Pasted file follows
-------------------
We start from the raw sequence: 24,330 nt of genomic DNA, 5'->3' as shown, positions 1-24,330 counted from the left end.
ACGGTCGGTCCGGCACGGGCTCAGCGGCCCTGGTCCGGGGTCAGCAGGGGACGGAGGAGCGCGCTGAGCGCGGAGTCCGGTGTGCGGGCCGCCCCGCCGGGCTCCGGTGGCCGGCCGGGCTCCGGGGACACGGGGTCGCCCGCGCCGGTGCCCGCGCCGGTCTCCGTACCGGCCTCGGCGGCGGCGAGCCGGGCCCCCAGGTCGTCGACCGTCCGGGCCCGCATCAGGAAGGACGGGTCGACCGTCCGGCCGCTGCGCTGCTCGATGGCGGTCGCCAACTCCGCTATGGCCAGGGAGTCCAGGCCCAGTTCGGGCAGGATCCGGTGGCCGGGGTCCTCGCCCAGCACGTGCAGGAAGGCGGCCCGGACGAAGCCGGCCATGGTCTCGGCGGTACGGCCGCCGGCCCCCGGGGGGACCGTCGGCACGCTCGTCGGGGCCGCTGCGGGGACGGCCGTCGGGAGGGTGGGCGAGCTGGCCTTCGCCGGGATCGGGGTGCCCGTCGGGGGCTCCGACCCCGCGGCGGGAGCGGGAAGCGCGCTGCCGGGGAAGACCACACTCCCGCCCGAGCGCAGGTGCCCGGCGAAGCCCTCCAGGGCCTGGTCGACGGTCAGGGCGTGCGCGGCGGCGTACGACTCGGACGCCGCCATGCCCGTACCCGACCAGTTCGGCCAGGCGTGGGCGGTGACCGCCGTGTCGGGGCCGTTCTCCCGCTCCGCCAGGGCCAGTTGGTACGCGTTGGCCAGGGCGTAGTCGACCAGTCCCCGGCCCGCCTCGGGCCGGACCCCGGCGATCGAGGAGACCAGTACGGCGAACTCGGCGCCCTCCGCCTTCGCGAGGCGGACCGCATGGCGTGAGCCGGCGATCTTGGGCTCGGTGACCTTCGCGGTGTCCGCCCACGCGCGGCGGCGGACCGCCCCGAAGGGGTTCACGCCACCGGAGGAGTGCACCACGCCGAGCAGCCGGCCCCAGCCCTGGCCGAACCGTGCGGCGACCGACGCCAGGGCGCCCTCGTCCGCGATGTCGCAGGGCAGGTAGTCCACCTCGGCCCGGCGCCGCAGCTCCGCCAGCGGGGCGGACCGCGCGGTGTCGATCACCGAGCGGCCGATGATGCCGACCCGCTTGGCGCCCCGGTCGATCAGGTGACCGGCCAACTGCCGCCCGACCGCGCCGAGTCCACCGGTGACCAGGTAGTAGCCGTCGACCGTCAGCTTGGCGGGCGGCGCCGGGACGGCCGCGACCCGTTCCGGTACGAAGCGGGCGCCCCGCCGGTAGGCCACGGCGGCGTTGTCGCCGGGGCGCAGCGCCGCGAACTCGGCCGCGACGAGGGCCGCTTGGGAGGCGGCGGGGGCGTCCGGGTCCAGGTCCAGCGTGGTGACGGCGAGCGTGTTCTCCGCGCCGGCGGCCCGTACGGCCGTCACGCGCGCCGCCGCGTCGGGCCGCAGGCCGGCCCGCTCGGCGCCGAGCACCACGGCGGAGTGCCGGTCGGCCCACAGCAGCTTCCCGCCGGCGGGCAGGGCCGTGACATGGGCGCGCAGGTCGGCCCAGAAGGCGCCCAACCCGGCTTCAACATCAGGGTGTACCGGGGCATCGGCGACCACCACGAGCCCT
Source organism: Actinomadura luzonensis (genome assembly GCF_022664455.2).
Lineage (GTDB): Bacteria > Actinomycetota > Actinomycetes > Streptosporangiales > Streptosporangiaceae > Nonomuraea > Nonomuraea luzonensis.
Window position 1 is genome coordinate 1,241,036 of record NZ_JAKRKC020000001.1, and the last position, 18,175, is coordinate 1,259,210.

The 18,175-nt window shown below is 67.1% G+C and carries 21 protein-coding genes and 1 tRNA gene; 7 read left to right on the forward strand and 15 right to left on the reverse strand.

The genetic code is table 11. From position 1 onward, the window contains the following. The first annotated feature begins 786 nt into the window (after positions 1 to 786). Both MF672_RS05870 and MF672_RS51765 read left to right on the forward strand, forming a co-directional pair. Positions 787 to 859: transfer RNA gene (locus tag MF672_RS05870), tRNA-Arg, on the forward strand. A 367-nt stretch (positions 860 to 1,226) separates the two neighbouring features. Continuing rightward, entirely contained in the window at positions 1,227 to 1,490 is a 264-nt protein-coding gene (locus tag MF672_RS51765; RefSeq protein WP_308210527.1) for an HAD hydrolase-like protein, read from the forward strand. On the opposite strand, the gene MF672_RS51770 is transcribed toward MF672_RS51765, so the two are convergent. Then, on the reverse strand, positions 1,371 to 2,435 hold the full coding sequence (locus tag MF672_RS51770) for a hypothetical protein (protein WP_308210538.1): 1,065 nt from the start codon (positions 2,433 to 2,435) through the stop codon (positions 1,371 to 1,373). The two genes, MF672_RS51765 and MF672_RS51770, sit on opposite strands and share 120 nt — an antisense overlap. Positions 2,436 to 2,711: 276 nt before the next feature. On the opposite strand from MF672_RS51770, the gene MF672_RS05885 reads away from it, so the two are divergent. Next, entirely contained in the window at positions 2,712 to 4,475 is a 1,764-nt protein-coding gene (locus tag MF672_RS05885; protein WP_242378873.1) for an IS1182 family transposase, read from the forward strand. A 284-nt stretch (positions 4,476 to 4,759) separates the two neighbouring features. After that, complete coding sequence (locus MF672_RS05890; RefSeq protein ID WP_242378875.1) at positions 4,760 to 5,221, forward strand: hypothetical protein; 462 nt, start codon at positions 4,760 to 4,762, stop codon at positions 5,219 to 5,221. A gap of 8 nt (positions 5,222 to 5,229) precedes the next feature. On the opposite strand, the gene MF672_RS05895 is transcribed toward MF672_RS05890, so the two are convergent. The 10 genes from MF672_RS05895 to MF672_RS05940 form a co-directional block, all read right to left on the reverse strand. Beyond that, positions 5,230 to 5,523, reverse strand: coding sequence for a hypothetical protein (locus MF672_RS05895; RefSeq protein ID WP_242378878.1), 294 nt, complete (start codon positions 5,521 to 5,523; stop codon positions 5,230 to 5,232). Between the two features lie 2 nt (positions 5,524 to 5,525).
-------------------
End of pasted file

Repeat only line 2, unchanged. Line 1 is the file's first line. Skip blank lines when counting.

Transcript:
ACGGTCGGTCCGGCACGGGCTCAGCGGCCCTGGTCCGGGGTCAGCAGGGGACGGAGGAGCGCGCTGAGCGCGGAGTCCGGTGTGCGGGCCGCCCCGCCGGGCTCCGGTGGCCGGCCGGGCTCCGGGGACACGGGGTCGCCCGCGCCGGTGCCCGCGCCGGTCTCCGTACCGGCCTCGGCGGCGGCGAGCCGGGCCCCCAGGTCGTCGACCGTCCGGGCCCGCATCAGGAAGGACGGGTCGACCGTCCGGCCGCTGCGCTGCTCGATGGCGGTCGCCAACTCCGCTATGGCCAGGGAGTCCAGGCCCAGTTCGGGCAGGATCCGGTGGCCGGGGTCCTCGCCCAGCACGTGCAGGAAGGCGGCCCGGACGAAGCCGGCCATGGTCTCGGCGGTACGGCCGCCGGCCCCCGGGGGGACCGTCGGCACGCTCGTCGGGGCCGCTGCGGGGACGGCCGTCGGGAGGGTGGGCGAGCTGGCCTTCGCCGGGATCGGGGTGCCCGTCGGGGGCTCCGACCCCGCGGCGGGAGCGGGAAGCGCGCTGCCGGGGAAGACCACACTCCCGCCCGAGCGCAGGTGCCCGGCGAAGCCCTCCAGGGCCTGGTCGACGGTCAGGGCGTGCGCGGCGGCGTACGACTCGGACGCCGCCATGCCCGTACCCGACCAGTTCGGCCAGGCGTGGGCGGTGACCGCCGTGTCGGGGCCGTTCTCCCGCTCCGCCAGGGCCAGTTGGTACGCGTTGGCCAGGGCGTAGTCGACCAGTCCCCGGCCCGCCTCGGGCCGGACCCCGGCGATCGAGGAGACCAGTACGGCGAACTCGGCGCCCTCCGCCTTCGCGAGGCGGACCGCATGGCGTGAGCCGGCGATCTTGGGCTCGGTGACCTTCGCGGTGTCCGCCCACGCGCGGCGGCGGACCGCCCCGAAGGGGTTCACGCCACCGGAGGAGTGCACCACGCCGAGCAGCCGGCCCCAGCCCTGGCCGAACCGTGCGGCGACCGACGCCAGGGCGCCCTCGTCCGCGATGTCGCAGGGCAGGTAGTCCACCTCGGCCCGGCGCCGCAGCTCCGCCAGCGGGGCGGACCGCGCGGTGTCGATCACCGAGCGGCCGATGATGCCGACCCGCTTGGCGCCCCGGTCGATCAGGTGACCGGCCAACTGCCGCCCGACCGCGCCGAGTCCACCGGTGACCAGGTAGTAGCCGTCGACCGTCAGCTTGGCGGGCGGCGCCGGGACGGCCGCGACCCGTTCCGGTACGAAGCGGGCGCCCCGCCGGTAGGCCACGGCGGCGTTGTCGCCGGGGCGCAGCGCCGCGAACTCGGCCGCGACGAGGGCCGCTTGGGAGGCGGCGGGGGCGTCCGGGTCCAGGTCCAGCGTGGTGACGGCGAGCGTGTTCTCCGCGCCGGCGGCCCGTACGGCCGTCACGCGCGCCGCCGCGTCGGGCCGCAGGCCGGCCCGCTCGGCGCCGAGCACCACGGCGGAGTGCCGGTCGGCCCACAGCAGCTTCCCGCCGGCGGGCAGGGCCGTGACATGGGCGCGCAGGTCGGCCCAGAAGGCGCCCAACCCGGCTTCAACATCAGGGTGTACCGGGGCATCGGCGACCACCACGAGCCCT